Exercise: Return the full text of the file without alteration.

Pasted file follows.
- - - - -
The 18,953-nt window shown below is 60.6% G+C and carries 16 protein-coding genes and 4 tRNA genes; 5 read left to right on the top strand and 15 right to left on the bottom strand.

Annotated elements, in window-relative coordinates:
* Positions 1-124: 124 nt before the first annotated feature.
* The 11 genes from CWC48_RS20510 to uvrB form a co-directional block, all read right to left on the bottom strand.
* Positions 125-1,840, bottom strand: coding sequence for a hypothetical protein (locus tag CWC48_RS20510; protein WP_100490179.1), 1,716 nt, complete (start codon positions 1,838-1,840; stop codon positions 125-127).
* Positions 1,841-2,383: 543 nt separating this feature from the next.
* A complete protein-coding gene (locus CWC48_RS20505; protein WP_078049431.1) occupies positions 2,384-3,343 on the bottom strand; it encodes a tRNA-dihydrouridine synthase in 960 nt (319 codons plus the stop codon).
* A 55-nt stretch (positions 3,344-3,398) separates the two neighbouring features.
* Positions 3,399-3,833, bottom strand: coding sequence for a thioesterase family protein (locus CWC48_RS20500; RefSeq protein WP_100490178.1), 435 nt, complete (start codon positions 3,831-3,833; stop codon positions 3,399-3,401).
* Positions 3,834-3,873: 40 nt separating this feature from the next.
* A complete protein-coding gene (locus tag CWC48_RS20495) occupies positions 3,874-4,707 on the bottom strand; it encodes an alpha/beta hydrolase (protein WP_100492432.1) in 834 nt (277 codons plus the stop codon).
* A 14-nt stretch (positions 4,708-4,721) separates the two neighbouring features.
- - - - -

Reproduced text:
The 18,953-nt window shown below is 60.6% G+C and carries 16 protein-coding genes and 4 tRNA genes; 5 read left to right on the top strand and 15 right to left on the bottom strand.

Annotated elements, in window-relative coordinates:
* Positions 1-124: 124 nt before the first annotated feature.
* The 11 genes from CWC48_RS20510 to uvrB form a co-directional block, all read right to left on the bottom strand.
* Positions 125-1,840, bottom strand: coding sequence for a hypothetical protein (locus tag CWC48_RS20510; protein WP_100490179.1), 1,716 nt, complete (start codon positions 1,838-1,840; stop codon positions 125-127).
* Positions 1,841-2,383: 543 nt separating this feature from the next.
* A complete protein-coding gene (locus CWC48_RS20505; protein WP_078049431.1) occupies positions 2,384-3,343 on the bottom strand; it encodes a tRNA-dihydrouridine synthase in 960 nt (319 codons plus the stop codon).
* A 55-nt stretch (positions 3,344-3,398) separates the two neighbouring features.
* Positions 3,399-3,833, bottom strand: coding sequence for a thioesterase family protein (locus CWC48_RS20500; RefSeq protein WP_100490178.1), 435 nt, complete (start codon positions 3,831-3,833; stop codon positions 3,399-3,401).
* Positions 3,834-3,873: 40 nt separating this feature from the next.
* A complete protein-coding gene (locus tag CWC48_RS20495) occupies positions 3,874-4,707 on the bottom strand; it encodes an alpha/beta hydrolase (protein WP_100492432.1) in 834 nt (277 codons plus the stop codon).
* A 14-nt stretch (positions 4,708-4,721) separates the two neighbouring features.